Niantic Labs' John Hanke
Location, location, location.
Niantic Labs founder John Hanke has been helping people find their way in the world for years, from the computer globe that he pioneered at Keyhole – later to become Google Earth – to his time as head of Product Management for Google's Geo division.
Now, at Google's in-house start-up Niantic Labs, he's created Ingress, a location-based game in which players battle for control of "portals" in real-world settings. He's also overseen Field Trip, a guidebook app that flags up nearby places of interest on your phone or wearable device. Next up is Endgame, a multi-layered alternate reality game (ARG) that takes in novels, social media, puzzles, websites and location-based gaming – with prizes worth a total of US$3 million at stake.
We find out what he thinks about the future of wearables, games and augmented reality.
The key to location-based games is the story Ingress has a game mechanic, but it also has a story; I think the story is important to give some emotional resonance to the experience, so that it's not a completely abstract experience like chess. We definitely want Ingress to have a beginning, a middle and an end; we're kind of in the middle right now.
But I would imagine drawing that story to a conclusion so that we don't leave people hanging like a popular television series; "it's working really well in season three, so let's drag it out to season five, and make sure that we don't reveal too much because there could be a season six." And it loses momentum.
There's no reason why the underlying mechanic shouldn't continue to exist. But the important thing is planning from the beginning to actually pull things to a conclusion; you're not just trying to stay in the middle forever, which I think is a dangerous place to be.
I can imagine playing Ingress completely through a smartwatch I could be going for a walk, hands-free, eyes-free, completely taking in my environment, talking to the people around me, and tapping my watch every now and then, reading or listening through an earpiece – getting the historical background to my environment whispered in my ear. And doing it an a way that's a lot less disruptive than the phone is today.
So I think wearables are the answer to that; it's just finding the right ones, and having them work in the right way, at the right price point, with the right fashion factor.
Wearable tech shouldn't mimic existing form factorsI think a watch in some ways has fewer barriers than Google Glass. And I love the watch form factor for wearables, I don't want to knock it. But with every step forward, you don't want to be constrained by what's existed previously. You can make an automobile look like a horse and buggy because people are more comfortable with it, but it might not be optimal for an automobile.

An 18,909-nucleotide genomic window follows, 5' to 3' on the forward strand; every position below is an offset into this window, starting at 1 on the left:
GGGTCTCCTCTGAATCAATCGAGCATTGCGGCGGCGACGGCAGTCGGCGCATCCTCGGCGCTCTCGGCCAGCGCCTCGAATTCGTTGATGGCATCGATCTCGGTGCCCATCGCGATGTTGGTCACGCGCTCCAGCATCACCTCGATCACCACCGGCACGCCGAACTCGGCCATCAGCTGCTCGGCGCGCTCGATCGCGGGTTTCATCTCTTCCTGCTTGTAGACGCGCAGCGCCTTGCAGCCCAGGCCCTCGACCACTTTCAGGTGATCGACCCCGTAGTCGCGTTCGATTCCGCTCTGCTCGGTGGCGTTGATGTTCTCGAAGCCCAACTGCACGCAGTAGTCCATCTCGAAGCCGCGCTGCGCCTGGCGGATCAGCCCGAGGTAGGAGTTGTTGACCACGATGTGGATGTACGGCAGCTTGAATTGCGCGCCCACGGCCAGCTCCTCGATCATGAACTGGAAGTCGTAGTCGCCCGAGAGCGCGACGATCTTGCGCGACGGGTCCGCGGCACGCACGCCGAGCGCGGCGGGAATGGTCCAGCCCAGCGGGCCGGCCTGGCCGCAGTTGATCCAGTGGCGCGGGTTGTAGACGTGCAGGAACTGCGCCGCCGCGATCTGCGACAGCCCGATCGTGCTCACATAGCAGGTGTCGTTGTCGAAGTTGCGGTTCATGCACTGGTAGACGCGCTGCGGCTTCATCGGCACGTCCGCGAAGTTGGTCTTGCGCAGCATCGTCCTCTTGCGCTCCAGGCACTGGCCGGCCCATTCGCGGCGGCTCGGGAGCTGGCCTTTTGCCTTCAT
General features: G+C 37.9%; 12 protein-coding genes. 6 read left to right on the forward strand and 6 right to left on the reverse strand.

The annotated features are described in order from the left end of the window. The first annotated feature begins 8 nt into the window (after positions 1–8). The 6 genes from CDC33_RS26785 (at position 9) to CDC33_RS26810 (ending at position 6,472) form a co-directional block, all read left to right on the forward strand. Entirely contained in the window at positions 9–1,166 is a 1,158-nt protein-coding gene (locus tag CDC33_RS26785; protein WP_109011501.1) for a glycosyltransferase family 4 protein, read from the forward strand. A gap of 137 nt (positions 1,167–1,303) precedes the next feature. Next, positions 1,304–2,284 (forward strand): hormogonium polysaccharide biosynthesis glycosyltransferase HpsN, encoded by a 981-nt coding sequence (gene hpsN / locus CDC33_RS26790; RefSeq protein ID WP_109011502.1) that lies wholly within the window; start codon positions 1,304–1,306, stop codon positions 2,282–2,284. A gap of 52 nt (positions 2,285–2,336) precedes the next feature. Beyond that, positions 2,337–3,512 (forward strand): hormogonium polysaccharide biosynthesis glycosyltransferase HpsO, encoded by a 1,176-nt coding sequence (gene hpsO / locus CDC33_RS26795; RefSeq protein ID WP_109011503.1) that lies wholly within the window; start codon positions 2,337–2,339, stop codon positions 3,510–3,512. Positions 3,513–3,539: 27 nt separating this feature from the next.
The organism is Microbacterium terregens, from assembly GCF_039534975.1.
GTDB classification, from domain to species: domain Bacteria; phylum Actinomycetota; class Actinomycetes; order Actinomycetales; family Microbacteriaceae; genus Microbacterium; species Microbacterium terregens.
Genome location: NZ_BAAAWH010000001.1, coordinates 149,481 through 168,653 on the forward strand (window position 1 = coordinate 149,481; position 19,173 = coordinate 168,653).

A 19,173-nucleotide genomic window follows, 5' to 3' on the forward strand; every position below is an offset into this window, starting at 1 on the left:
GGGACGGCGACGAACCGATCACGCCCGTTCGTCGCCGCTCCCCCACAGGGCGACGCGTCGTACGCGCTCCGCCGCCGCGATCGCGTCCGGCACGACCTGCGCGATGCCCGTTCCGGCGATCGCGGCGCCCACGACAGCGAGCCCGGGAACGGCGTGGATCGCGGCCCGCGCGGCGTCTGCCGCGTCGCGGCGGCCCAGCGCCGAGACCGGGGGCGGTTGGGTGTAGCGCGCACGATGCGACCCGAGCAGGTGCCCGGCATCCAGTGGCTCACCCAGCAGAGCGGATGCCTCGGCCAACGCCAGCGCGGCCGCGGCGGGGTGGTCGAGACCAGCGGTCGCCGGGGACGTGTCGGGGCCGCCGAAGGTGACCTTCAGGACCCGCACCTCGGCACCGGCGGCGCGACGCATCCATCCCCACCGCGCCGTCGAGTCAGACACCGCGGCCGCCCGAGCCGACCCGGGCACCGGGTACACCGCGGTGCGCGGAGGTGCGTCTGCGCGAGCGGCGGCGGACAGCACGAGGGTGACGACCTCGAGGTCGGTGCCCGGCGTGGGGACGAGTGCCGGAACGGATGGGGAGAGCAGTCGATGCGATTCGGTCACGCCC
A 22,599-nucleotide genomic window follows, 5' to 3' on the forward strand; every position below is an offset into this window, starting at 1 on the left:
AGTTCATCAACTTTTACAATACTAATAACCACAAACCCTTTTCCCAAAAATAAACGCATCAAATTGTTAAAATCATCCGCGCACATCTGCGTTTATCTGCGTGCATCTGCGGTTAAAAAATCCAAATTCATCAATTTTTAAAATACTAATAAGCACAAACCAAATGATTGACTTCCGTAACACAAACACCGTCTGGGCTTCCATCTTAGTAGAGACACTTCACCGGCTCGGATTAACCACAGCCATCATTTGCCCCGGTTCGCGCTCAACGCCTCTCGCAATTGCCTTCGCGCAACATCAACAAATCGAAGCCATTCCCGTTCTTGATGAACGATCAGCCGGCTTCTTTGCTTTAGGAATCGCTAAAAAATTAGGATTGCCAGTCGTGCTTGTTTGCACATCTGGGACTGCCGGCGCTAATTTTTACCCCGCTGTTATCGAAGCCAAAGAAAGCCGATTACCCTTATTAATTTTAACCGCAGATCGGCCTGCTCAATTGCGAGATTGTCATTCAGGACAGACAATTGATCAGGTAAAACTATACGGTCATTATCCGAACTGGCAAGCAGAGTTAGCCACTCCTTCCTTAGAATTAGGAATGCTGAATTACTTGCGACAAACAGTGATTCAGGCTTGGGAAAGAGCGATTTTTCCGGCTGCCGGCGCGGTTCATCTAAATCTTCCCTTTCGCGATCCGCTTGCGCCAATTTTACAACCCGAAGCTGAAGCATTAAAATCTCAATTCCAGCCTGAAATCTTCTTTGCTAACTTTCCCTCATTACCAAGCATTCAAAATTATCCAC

A certain amount of that might be helpful in the early adoption phases, but ultimately we will want these technologies, wherever they are on your body, to be totally optimised based on the job they're doing, not on what is more socially acceptable at that first moment of creation, just because it reminds people of something they've seen in the past. But if a watch helps us get there, that's fine with me.
Endgame is a game, not a marketing stunt like previous ARGsWe actually brought in a guy on our team recently who worked on A.I., I Love Bees, Why So Serious, the Nine Inch Nails ARG. He's masterminding our Endgame ARG; we're trying to learn from what's gone before.
A lot of those were done as marketing stunts, for Halo or the Batman movie; so they were designed to build up a frenzy around launch and then fizzle out. Sometimes they end with a bang, other times they struggled on. So what we're doing is inspired by ARGs, but it's really not like any of those ARGs. It's an ARG style of storytelling; but we're not hardcore about denying that it's a game, for example, like a lot of early ones were.
In 10 years' time, we'll all be walking around in augmented reality worlds I think Vernor Vinge in Rainbows End did the best job that I've encountered of depicting AR. He imagines this future where everybody has this implanted augmented reality capability; and everybody lives in this stylised version of the world that suits them. So some people live in this dark, Gothic world, and others live in this bright, shiny rainbow world. People play games, some people stylise their surroundings to help their mood, there are different ways that people use it. I think that's a technology that's going to happen, and it's probably going to take a decade or more to happen in that way.
The ARG is the future of storytelling You've got a whole industry with 100 years of experience in making films, you've got a couple of hundred years of experience of people writing novels. You've got two years of experience of people tying those forms together, with games, movies, books and social media – which is brand new.
I think it's absolutely the future of storytelling and entertainment, though. It's as natural as the evolution from book to movie to television. Not that those other things can't still exist, in the same way that books and radio still exist – but it's just a much more open-ended, flexible, immersive, deeper, longer-lasting way of telling a story. At least for certain types of fantasy, science fiction, those things where you really want to create alternative worlds, that really should be the primary form, not a secondary thing. You start with a giant palette, creating the universe, and then start firing off different narratives and experiences within that. If Tolkien was around today, he would do that.
Endgame: The Calling, by James Frey and Nils Johnson-Shelton, is available now